Meanwhile, Deputy Speaker Wes Gatchalian believes that this is the right time to reopen the economy considering the number of Filipinos who lost their jobs including overseas Filipino workers (OFW) and companies that terminated their businesses.
According to Albay Representative Joey Salceda, the country’s economy will gain an additional US$5-B to US$7-B or about P240-B to P336-B every year once it opens its doors to foreign investments.
Interior Undersecretary Jonathan Malaya, during the hearing in Congress, endorsed the more than half a million signatures they collated from 72 provinces across the country supporting the amendment in the economic provisions of the Constitution.
Malaya believes the number will reach millions if not of the pandemic.
For his part, Professor emeritus at the University of the Philippines School of Economics Dr. Raul Fabella said among the challenges facing foreign investors in establishing their businesses here include high cost of electricity, the quality of judicial system and the peace and order.
He cited, as an example, the construction of the Ninoy Aquino International Airport (NAIA) Terminal 3 which amounts to US370-M dollars and has an impending case over ownership that reached the Supreme Court.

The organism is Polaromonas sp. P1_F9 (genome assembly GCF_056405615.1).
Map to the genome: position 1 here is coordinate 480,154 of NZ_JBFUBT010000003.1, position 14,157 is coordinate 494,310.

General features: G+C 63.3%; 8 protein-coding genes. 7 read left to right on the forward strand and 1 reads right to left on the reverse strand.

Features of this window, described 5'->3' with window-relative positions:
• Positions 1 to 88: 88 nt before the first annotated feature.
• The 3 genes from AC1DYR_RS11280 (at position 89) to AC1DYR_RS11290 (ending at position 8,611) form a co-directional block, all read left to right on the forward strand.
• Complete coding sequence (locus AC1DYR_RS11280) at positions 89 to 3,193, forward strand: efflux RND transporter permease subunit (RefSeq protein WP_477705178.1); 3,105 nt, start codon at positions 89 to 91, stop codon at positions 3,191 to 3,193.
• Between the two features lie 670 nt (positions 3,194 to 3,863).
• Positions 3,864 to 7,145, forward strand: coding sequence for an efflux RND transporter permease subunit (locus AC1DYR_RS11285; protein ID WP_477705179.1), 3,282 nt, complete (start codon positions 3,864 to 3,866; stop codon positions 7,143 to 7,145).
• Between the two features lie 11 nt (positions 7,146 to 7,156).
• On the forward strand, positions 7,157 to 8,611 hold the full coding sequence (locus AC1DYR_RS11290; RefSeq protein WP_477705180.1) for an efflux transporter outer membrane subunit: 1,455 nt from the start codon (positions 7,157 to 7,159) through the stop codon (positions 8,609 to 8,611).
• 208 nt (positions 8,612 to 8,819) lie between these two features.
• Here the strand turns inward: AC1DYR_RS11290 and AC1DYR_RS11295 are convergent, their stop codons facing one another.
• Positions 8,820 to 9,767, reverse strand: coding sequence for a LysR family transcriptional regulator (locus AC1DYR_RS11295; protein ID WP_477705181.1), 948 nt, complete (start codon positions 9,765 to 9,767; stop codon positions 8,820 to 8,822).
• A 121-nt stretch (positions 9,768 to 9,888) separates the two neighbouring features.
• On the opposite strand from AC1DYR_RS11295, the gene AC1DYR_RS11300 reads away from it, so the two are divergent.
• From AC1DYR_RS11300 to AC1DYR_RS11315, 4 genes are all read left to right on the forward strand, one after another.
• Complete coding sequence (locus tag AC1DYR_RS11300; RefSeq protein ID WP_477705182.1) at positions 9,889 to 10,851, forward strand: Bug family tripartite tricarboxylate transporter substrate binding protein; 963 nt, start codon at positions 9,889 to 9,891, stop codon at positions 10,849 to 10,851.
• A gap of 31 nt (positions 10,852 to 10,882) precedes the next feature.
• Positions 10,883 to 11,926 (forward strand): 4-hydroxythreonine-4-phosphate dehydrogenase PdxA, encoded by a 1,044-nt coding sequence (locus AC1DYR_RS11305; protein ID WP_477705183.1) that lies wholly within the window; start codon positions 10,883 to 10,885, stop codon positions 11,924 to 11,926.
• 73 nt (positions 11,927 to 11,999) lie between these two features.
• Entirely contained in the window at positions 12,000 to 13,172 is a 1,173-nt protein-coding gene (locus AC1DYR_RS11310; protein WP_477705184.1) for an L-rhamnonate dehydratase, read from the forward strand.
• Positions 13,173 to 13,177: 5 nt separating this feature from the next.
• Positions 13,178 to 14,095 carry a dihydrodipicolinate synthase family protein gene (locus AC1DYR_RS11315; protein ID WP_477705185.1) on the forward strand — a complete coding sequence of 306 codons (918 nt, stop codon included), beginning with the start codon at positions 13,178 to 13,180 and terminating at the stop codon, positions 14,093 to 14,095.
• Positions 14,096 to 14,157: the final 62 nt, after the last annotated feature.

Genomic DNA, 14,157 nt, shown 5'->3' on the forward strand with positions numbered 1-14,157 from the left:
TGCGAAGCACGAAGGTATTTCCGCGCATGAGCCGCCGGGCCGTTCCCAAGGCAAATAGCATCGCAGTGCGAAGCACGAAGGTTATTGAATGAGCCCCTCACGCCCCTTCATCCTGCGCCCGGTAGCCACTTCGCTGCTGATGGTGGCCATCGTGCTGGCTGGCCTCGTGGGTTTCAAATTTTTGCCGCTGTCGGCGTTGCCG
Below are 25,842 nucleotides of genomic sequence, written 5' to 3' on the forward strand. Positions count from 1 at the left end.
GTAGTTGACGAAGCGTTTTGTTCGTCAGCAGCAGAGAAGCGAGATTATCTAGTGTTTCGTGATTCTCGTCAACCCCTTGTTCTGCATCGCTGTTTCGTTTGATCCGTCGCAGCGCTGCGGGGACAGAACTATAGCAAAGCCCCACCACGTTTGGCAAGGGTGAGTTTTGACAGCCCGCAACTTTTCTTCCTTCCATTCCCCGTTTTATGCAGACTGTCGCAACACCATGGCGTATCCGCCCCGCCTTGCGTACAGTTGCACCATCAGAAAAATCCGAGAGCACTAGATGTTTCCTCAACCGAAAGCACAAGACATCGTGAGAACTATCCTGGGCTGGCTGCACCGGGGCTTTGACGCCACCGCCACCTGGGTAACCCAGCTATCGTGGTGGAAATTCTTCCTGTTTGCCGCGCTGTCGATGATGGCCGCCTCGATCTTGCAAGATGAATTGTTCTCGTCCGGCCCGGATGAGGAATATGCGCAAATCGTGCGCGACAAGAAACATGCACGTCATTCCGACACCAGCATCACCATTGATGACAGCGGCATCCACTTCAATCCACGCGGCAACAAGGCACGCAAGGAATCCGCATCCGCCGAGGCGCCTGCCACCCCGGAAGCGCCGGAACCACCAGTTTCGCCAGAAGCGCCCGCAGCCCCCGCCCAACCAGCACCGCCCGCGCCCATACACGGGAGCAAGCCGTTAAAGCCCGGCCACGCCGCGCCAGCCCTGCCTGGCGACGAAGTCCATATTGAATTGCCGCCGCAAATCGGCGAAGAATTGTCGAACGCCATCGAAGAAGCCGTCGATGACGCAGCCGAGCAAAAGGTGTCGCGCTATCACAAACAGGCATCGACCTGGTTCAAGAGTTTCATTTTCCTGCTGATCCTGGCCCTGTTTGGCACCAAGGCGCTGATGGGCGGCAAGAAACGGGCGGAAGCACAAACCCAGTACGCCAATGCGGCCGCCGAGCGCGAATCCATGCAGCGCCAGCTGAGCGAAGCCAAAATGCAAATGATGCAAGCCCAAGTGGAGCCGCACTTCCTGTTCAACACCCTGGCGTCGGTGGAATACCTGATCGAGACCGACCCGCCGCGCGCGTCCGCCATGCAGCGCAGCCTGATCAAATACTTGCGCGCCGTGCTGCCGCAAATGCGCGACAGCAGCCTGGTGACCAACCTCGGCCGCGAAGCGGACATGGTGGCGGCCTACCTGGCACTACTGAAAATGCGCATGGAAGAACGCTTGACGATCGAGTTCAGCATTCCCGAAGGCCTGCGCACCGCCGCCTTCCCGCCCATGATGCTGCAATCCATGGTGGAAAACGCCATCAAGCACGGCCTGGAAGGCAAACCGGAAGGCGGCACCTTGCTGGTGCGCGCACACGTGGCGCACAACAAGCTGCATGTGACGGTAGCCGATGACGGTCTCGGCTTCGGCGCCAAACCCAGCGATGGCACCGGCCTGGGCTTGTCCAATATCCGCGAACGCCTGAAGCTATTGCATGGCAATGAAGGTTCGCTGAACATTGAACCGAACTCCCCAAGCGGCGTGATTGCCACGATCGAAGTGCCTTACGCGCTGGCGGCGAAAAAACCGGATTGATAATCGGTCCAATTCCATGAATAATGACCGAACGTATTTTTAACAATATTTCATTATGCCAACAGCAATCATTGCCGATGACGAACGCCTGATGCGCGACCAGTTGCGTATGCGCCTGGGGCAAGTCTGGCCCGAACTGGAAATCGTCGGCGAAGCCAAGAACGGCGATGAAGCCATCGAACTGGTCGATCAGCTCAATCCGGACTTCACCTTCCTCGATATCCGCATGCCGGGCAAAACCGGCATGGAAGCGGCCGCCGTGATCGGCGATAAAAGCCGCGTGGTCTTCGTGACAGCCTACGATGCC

“In 2013 the court of appeals awarded Piatco 371 million dollars as just compensation. The Philippine Supreme Court affirmed the Court of Appeals’ decision in 2015, by that time the debt has ballooned to 24 billion pesos,” Fabella noted.
Research group Ibon Foundation, meanwhile, said there is no reason to change the Constitution if the issue is only about economic recovery because the government may simply provide financial assistance such as stimulus package.
“The economy’s development lies in using the protections in the Constitution to gain from foreign investment, not in taking away the protections and giving self-interested foreign investment free rein over the domestic economy,” explained Rosario Guzman, Ibon’s Executive Director and Head of Research Division.
The resolution filed by House Speaker Allan Velasco proposes the insertion of the phrase ‘unless otherwise provided by law’ in the concerned provisions that limit the entry and participation of foreign investors in the country’s economy. –MNP (with reports from Rey Pelayo)
MANILA, Philippines — Kinuwestiyon ng ilang senador ang muling pagsusulong sa panukalang amiyendahan ang saligang batas sa gitna ng nararanasang coronavirus pandemic.
Ayon kay Senate Minority Leader Franklin Drilon, pag-aaksaya lang ng oras ang pagtalakay sa panukala na hindi rin naman uusad sa mataas na kapulungan ng Kongreso.
“It will be a total waste of time. It won’t fly. Our history tells us that Cha-cha has a zero chance of success in any administration that is already in the home stretch,” ang pahayag ni Drilon.
Iginiit din ng mambabatas na maituturing pang kasalanan ang pagtalakay sa usapin gayong wala pang nakikitang lunas sa kinakaharap na global health crisis at iba pang problema sa bansa.
“It is a sin to be even talking about changing the Constitution when there is still no end in sight to the pandemic, when the government is struggling to secure funding for COVID-19 vaccines, and when the country is still reeling from the continuing impact of the pandemic and the recent typhoons,” ang wika ni Drilon.